Here you will find sources of information and advice to help your children stay safe online. All children are taught digital citizenship and online safety during the school year.
On Safer Internet Day, 11th February, we launched our new Safer Schools App, which will help parents, carers, pupils and staff to stay up-to-date with online safety and safeguarding issues.
It can downloaded for free from the App Store or Google Play.
All parents/carers have received a letter/email with the relevant code. Contact school if you need a reminder. firstname.lastname@example.org
There is a PowerPoint that can be viewed on our Parents > Information Presentations page.
Click on the image above.
Use these free resources to talk to your child about online safety this Safer Internet Day. This pack includes activities, conversation starters and information to help parents and carers talk to their children about how to navigate the issue of online identity in a digital age in a safe, responsible and respectful way.
Advice and activities for parents and carers can be downloaded by clicking on the button.
Children from Y5 and Y6 presented an online safety assembly to the juniors, introducing the word consent. They set a 'permission mission' challenge to select the best options for an number of scenarios where consent or permission are needed. Click on the button to download and view the PowerPoint.
Children from Y4 and Y5 presented an online safety assembly to the infants. The story of Zap and Zoom was all about making good choices and asking for permission before doing anything online. Click on the button to download and view the PowerPoint.
We have been asked by Merseyside Police to make parents and carers aware of live video-streaming apps called live.ly and Live.Me.
live.ly is the fastest-growing social media streaming application available at the moment and has approximately 20 million users.
They both allow the users to live-stream videos of themselves and also allows users to watch other streamed videos.
The apps have limited security features and it is possible for users to potentially have their location identified and to be contacted by other unknown users.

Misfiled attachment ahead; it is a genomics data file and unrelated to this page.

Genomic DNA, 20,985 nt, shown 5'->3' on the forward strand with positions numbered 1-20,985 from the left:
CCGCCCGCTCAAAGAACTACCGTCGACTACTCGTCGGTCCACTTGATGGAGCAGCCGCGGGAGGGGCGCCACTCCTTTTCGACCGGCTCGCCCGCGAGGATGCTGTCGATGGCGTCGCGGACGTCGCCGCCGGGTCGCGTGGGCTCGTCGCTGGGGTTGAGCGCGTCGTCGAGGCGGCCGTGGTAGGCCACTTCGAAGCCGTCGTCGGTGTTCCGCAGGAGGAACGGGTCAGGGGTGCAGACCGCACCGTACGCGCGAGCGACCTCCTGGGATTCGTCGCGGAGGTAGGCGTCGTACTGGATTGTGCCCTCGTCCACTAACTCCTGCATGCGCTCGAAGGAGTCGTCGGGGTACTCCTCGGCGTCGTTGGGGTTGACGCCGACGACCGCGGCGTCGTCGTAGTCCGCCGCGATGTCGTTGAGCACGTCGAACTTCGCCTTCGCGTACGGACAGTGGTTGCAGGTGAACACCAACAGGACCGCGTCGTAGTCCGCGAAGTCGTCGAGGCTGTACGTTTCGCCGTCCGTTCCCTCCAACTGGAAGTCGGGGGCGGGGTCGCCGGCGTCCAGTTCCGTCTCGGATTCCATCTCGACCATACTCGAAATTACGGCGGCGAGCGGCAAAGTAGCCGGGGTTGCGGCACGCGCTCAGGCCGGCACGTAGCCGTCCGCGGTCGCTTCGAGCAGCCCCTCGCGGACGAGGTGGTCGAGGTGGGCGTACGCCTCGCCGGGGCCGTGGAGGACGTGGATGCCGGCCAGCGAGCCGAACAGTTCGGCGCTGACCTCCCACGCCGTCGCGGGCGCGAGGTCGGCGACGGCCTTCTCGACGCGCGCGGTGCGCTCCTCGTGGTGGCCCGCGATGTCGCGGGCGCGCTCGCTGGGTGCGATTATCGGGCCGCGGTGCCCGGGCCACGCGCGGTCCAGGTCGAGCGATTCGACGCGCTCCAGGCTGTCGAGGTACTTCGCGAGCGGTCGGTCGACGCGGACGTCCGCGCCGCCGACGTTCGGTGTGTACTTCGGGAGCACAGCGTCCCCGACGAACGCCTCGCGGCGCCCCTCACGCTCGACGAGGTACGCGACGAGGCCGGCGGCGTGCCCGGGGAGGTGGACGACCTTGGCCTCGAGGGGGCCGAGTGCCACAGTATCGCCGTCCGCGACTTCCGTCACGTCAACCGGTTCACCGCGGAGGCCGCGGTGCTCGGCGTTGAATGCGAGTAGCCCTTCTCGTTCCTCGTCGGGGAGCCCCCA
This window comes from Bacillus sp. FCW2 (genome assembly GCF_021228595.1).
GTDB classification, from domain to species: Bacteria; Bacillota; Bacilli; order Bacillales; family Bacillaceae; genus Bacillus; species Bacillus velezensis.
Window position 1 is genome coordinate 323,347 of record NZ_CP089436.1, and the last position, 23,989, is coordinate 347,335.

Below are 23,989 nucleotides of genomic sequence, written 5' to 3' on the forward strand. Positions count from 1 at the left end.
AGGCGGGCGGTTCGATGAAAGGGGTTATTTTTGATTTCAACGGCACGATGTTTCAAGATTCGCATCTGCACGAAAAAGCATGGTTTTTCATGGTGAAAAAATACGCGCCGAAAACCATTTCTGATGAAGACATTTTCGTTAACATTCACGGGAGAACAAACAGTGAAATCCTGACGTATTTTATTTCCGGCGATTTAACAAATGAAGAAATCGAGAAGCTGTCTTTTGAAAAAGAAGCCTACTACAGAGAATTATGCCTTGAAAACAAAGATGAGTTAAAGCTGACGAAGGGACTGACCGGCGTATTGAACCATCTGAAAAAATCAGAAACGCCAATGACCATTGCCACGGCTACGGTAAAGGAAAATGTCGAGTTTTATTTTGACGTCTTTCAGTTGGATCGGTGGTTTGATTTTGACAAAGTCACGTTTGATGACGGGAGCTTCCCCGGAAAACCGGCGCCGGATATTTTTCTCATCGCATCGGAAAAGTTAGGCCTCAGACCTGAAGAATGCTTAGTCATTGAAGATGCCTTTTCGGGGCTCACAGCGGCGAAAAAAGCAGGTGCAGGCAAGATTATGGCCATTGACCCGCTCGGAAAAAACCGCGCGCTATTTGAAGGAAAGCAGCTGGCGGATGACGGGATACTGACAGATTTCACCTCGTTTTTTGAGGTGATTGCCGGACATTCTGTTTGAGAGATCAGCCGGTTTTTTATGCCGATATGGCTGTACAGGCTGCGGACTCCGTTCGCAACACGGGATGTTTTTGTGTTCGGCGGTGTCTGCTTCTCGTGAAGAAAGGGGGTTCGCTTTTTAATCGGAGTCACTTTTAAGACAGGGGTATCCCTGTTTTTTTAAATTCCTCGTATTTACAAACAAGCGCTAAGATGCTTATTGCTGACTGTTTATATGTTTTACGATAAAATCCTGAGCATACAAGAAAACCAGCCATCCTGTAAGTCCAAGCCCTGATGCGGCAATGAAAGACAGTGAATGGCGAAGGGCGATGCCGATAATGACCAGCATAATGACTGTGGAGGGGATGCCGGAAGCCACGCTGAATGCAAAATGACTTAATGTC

It is possible for any video to be recorded and shared without the permission or knowledge of the person who made the video. The apps are aimed at adults, so the content is potentially highly unsuitable for our children.
Merseyside Police would encourage parents to make sure they know what apps their child is using, how each app works and what their child is using it for. Many legitimate apps are being used by young people in a way that allows them to communicate with or be contacted by absolute strangers. This creates a significant risk to their child.
It is really important that society becomes more aware of the possible risk of exploitation on mobile apps and social media sites, and people know how to report suspicious activity to the police.
Parents, guardians, carers and teachers have a responsibility to know what the warning signs are and to look out for them to prevent a child putting themselves at risk or forming inappropriate relationships online.
Tik Tok was formally called musical.ly, It is a live-streaming site aimed at older teenagers and young adults, so the content can include very bad language and explicit material. A similar app is called Dubsmash.
A Channel 4 news investigation highlighted the dangers of these apps. Click on the photo to watch it.
Parentzone has 'parent guides' about the most popular apps and services, giving advice about parental and privacy controls. The guides are about Instagram, Facebook, Secret Converations, Twitch, Netflix, Live streaming, Influencer marketing, Esports, Fortnite, PEGI game ratings, Musical.ly, Snapchat, YouTube Kids, WhatsApp, Clash of Clans, Virtual Reality, Family games, Connected toys, Pokemon Go, Social media apps, Nintendo Switch, Minecraft, Yubo, Amazon Prime and Skype. There are also guides to self-esteem, digital detoxing, peer pressure and dealing with traumatic events.
The NSPCC and O2 guide to social networks that children might use. As well as the apps listed for Parentzone, there are guides on Clash Royale, CSR Racing, Discord, Disney Club Penguin Island, Dubsmash, Episodes, FaceTime, FIFA Football, Friv, Google Hangouts, Grand Theft Auto, Kik, Miniclip, MovieStar Planet, Omegle, Pinterest, PopJam, Reddit, Roblox, Sarahah, Score! Hero, SoundCloud, Steam, Tumblr, Twich, Twitter, Viber and Wattpad.
Tips, advice, guides and resources to help keep your child safe online without needing to be an expert on the internet. Our advice and resources are here to support you as you support your child to use the internet safely, responsibility and positively.
AskAboutGames is a joint venture between the VSC Rating Board and games trade body Ukie, run with input and advice from across the games industry, to ensure their products are enjoyed by suitable audiences.
On the website you can ask questions about PEGI age ratings, find tips about safe and beneficial play and discover the best games to play yourself or with your family.
Each year Vodafone produce a Digital Parenting magazine that we give away free to families in our school. It can also be read online. Their website details some of the challenges that children might face online and provide lots of 'how to' guides, information and expert advice.
The National Online Safety website has guides for parents about a number of apps, websites and games including 'Momo', Fortnite, FIFA, Instagram, Snapchat and many others.